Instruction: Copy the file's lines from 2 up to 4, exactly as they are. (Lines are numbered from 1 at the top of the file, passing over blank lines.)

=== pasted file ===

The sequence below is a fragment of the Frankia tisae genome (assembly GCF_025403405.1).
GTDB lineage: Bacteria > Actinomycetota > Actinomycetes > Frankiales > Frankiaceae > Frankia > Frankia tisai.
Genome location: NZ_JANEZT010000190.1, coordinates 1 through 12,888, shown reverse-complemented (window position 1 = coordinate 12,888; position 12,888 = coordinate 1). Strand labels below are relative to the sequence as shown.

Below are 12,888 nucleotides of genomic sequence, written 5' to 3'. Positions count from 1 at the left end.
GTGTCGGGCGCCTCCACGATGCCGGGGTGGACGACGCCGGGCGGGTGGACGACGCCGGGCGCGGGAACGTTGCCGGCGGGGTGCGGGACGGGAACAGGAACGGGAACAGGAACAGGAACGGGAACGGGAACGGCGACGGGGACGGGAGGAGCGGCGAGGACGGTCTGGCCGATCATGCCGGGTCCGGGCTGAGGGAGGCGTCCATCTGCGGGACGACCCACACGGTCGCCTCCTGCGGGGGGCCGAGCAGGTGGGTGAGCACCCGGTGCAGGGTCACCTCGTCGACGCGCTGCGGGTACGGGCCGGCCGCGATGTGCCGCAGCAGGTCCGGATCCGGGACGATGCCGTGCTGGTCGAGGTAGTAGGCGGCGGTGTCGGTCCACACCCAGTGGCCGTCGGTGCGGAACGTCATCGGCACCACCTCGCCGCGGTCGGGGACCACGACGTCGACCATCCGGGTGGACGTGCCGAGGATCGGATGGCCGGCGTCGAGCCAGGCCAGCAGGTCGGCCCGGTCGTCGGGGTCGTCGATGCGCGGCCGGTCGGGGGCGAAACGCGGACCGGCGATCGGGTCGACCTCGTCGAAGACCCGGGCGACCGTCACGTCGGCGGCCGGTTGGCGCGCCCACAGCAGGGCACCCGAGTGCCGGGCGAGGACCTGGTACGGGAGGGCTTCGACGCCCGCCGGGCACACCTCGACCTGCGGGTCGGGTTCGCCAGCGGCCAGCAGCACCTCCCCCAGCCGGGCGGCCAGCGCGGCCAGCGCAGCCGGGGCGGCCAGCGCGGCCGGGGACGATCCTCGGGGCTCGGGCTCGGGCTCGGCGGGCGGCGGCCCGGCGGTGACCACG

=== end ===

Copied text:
GTDB lineage: Bacteria > Actinomycetota > Actinomycetes > Frankiales > Frankiaceae > Frankia > Frankia tisai.
Genome location: NZ_JANEZT010000190.1, coordinates 1 through 12,888, shown reverse-complemented (window position 1 = coordinate 12,888; position 12,888 = coordinate 1). Strand labels below are relative to the sequence as shown.

Below are 12,888 nucleotides of genomic sequence, written 5' to 3'. Positions count from 1 at the left end.